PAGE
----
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Thursday, August 29, 2013

Thoughts On Syria

2 years ago I wrote to my MP to question why we hadn’t intervened in Syria, like we did in Libya, when Assad started to slaughter and torture his own people.

We did nothing, mostly because of Russia and China who are afraid of similarly authoritarian regimes being challenged and overthrown.  Yet this man is vile and evil.

So as a humanitarian, I had my answer as to how many people it is ok to kill – over 100,000.  Include over 1 million refugees, the minor use of chemical weapons and countless injured and that apparently until this weekend just gone was perfectly acceptable.

This is not the only human tragedy of recent times that has gone unanswered by those able to assist – Darfur, North Korea and Rwanda are particular stains on the human conscience as far as I am concerned.

There are occasions when we have taken action and stopped atrocities, such as Libya, Kosovo and Sierra Leone, and done significant good to countries.  However foremost at many people’s mind will be the bloodshed in Iraq where we inadvertently initiated a civil war, along with those deaths our previous government and leaders should take responsibility for.

The time to act was 2 years ago.  Now it is a total mess with several simultaneous wars – Sunni vs Shia, Iran and Hezbollah on one side, secularists on the other, Islamists backed by Saudi Arabia and Qatar, and Russia’s little arms business – not to mention their Mediterranean port which they are very fond of.

As far as I am concerned, the question is – is it ok for Assad to continue to barbarically kill his own people?  And are we happy for other potentially murderous regimes to believe they have a green light to butcher their citizens?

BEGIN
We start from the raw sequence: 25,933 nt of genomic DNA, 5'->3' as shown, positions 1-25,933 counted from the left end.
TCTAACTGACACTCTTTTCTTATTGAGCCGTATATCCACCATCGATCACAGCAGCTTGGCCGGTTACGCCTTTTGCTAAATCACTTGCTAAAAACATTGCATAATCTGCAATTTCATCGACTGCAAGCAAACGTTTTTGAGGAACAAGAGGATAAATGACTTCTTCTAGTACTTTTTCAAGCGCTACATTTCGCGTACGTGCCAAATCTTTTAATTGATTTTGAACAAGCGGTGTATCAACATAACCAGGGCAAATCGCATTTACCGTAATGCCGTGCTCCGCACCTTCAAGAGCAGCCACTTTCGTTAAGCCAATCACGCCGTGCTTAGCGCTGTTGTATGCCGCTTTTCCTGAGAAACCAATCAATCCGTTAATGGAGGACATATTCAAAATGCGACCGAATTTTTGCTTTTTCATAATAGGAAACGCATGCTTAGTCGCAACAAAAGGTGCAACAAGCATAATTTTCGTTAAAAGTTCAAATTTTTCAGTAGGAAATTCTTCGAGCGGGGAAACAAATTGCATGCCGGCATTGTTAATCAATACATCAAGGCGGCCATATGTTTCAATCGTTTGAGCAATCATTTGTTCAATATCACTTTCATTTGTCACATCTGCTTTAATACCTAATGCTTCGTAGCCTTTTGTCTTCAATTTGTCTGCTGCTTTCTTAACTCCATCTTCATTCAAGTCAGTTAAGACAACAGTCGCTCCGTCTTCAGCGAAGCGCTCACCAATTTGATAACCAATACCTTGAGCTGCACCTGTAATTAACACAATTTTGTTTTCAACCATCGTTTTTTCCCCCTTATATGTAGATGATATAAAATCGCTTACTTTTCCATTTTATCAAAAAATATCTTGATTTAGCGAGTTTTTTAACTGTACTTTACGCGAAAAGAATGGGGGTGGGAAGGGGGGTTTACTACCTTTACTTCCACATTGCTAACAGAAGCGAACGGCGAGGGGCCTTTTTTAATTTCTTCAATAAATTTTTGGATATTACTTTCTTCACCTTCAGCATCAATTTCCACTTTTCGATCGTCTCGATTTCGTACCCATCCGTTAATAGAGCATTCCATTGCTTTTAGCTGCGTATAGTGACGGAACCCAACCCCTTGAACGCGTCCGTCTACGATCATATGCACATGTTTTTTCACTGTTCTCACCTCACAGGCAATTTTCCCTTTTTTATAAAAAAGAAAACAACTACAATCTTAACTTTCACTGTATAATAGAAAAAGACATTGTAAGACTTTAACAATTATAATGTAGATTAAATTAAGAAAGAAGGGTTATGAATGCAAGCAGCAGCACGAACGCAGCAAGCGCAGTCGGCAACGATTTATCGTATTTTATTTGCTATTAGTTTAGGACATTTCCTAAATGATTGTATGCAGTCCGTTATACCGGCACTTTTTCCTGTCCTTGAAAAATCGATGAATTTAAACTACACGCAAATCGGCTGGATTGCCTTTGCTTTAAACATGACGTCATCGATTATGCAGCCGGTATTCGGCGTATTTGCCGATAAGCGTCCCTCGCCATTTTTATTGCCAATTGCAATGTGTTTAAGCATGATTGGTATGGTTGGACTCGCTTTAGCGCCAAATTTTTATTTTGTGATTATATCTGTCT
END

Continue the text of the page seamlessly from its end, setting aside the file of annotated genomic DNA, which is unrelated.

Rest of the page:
There are definitely risks in acting - amongst those that come to mind are Islamists taking over Syria, revenge attacks on Israel or other western targets, further and widespread use of chemical weapons and that particularly cold saying “collateral damage”.

I am still for action - as a humanitarian I believe in saving lives.  Though due to the added complications, I believe in only limited action – that of destroying missile systems, destroying military planes and helicopters – any potential delivery systems for chemical weapons.  If we can seize said chemicals then that would be ideal.

No all-out war, no regime change, no fighting the Syrian infantry, tank brigades, etc.

I would also love to see a protected humanitarian corridor, where refugees can flee safely, without the fair of further violence.  Added to that, further assistance in the way of aid, particularly to countries with large amounts of refugees such as Jordan.

I still believe there is the potential for a negotiated solution, and perhaps Assad may come to the table if and when he feels under threat.  We should not publicly reject the possibility of regime change as Assad needs to believe that his days could be numbered.  At the moment he believes in his invincibility and has the criminal state of Russia backing him covertly, along with other aforementioned actors.

My solution is that the country splits into 4.  The west becomes an Alawite state, headed by Assad.  The Kurdish areas have their own independent state, along with a separate state for secularists and yes, Islamists.

Can you suggest any other solution except continued slaughter?